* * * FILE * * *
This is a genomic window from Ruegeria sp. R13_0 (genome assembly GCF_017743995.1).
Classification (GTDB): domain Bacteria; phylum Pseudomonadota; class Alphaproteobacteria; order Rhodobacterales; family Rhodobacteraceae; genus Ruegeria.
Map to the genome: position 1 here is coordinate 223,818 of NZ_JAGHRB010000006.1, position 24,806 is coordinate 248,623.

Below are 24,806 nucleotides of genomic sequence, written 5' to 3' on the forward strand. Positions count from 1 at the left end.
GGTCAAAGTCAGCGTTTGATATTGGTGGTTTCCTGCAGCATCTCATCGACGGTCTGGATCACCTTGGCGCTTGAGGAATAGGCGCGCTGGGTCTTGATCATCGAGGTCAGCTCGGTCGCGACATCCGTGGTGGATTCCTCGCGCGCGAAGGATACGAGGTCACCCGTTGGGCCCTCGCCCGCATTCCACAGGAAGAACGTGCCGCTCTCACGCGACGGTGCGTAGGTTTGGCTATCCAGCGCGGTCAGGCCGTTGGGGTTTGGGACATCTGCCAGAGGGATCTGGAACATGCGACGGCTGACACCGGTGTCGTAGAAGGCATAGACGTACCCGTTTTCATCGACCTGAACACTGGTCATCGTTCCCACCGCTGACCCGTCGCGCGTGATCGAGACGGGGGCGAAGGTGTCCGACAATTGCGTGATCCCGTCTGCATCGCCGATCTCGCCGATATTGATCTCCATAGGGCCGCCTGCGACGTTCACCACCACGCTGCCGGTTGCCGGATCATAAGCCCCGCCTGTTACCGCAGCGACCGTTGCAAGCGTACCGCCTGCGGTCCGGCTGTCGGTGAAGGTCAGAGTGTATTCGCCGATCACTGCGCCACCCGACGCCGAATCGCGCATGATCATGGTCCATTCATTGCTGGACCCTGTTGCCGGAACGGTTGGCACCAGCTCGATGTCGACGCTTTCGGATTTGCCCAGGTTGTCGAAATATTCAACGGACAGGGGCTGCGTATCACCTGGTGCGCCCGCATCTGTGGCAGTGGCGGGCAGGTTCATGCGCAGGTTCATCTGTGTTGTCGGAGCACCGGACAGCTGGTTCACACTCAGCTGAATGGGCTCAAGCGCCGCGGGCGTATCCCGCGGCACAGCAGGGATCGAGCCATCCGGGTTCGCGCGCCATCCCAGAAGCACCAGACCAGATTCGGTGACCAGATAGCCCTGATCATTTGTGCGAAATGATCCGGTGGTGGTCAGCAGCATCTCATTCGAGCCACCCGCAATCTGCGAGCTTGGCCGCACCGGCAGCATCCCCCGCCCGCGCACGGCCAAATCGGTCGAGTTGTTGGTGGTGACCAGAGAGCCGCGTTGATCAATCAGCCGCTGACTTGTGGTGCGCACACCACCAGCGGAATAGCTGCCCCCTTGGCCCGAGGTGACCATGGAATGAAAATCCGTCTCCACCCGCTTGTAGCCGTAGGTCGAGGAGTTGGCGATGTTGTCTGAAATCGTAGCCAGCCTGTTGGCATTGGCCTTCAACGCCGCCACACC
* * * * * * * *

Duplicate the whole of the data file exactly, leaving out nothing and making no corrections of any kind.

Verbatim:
This is a genomic window from Ruegeria sp. R13_0 (genome assembly GCF_017743995.1).
Classification (GTDB): domain Bacteria; phylum Pseudomonadota; class Alphaproteobacteria; order Rhodobacterales; family Rhodobacteraceae; genus Ruegeria.
Map to the genome: position 1 here is coordinate 223,818 of NZ_JAGHRB010000006.1, position 24,806 is coordinate 248,623.

Below are 24,806 nucleotides of genomic sequence, written 5' to 3' on the forward strand. Positions count from 1 at the left end.
GGTCAAAGTCAGCGTTTGATATTGGTGGTTTCCTGCAGCATCTCATCGACGGTCTGGATCACCTTGGCGCTTGAGGAATAGGCGCGCTGGGTCTTGATCATCGAGGTCAGCTCGGTCGCGACATCCGTGGTGGATTCCTCGCGCGCGAAGGATACGAGGTCACCCGTTGGGCCCTCGCCCGCATTCCACAGGAAGAACGTGCCGCTCTCACGCGACGGTGCGTAGGTTTGGCTATCCAGCGCGGTCAGGCCGTTGGGGTTTGGGACATCTGCCAGAGGGATCTGGAACATGCGACGGCTGACACCGGTGTCGTAGAAGGCATAGACGTACCCGTTTTCATCGACCTGAACACTGGTCATCGTTCCCACCGCTGACCCGTCGCGCGTGATCGAGACGGGGGCGAAGGTGTCCGACAATTGCGTGATCCCGTCTGCATCGCCGATCTCGCCGATATTGATCTCCATAGGGCCGCCTGCGACGTTCACCACCACGCTGCCGGTTGCCGGATCATAAGCCCCGCCTGTTACCGCAGCGACCGTTGCAAGCGTACCGCCTGCGGTCCGGCTGTCGGTGAAGGTCAGAGTGTATTCGCCGATCACTGCGCCACCCGACGCCGAATCGCGCATGATCATGGTCCATTCATTGCTGGACCCTGTTGCCGGAACGGTTGGCACCAGCTCGATGTCGACGCTTTCGGATTTGCCCAGGTTGTCGAAATATTCAACGGACAGGGGCTGCGTATCACCTGGTGCGCCCGCATCTGTGGCAGTGGCGGGCAGGTTCATGCGCAGGTTCATCTGTGTTGTCGGAGCACCGGACAGCTGGTTCACACTCAGCTGAATGGGCTCAAGCGCCGCGGGCGTATCCCGCGGCACAGCAGGGATCGAGCCATCCGGGTTCGCGCGCCATCCCAGAAGCACCAGACCAGATTCGGTGACCAGATAGCCCTGATCATTTGTGCGAAATGATCCGGTGGTGGTCAGCAGCATCTCATTCGAGCCACCCGCAATCTGCGAGCTTGGCCGCACCGGCAGCATCCCCCGCCCGCGCACGGCCAAATCGGTCGAGTTGTTGGTGGTGACCAGAGAGCCGCGTTGATCAATCAGCCGCTGACTTGTGGTGCGCACACCACCAGCGGAATAGCTGCCCCCTTGGCCCGAGGTGACCATGGAATGAAAATCCGTCTCCACCCGCTTGTAGCCGTAGGTCGAGGAGTTGGCGATGTTGTCTGAAATCGTAGCCAGCCTGTTGGCATTGGCCTTCAACGCCGCCACACC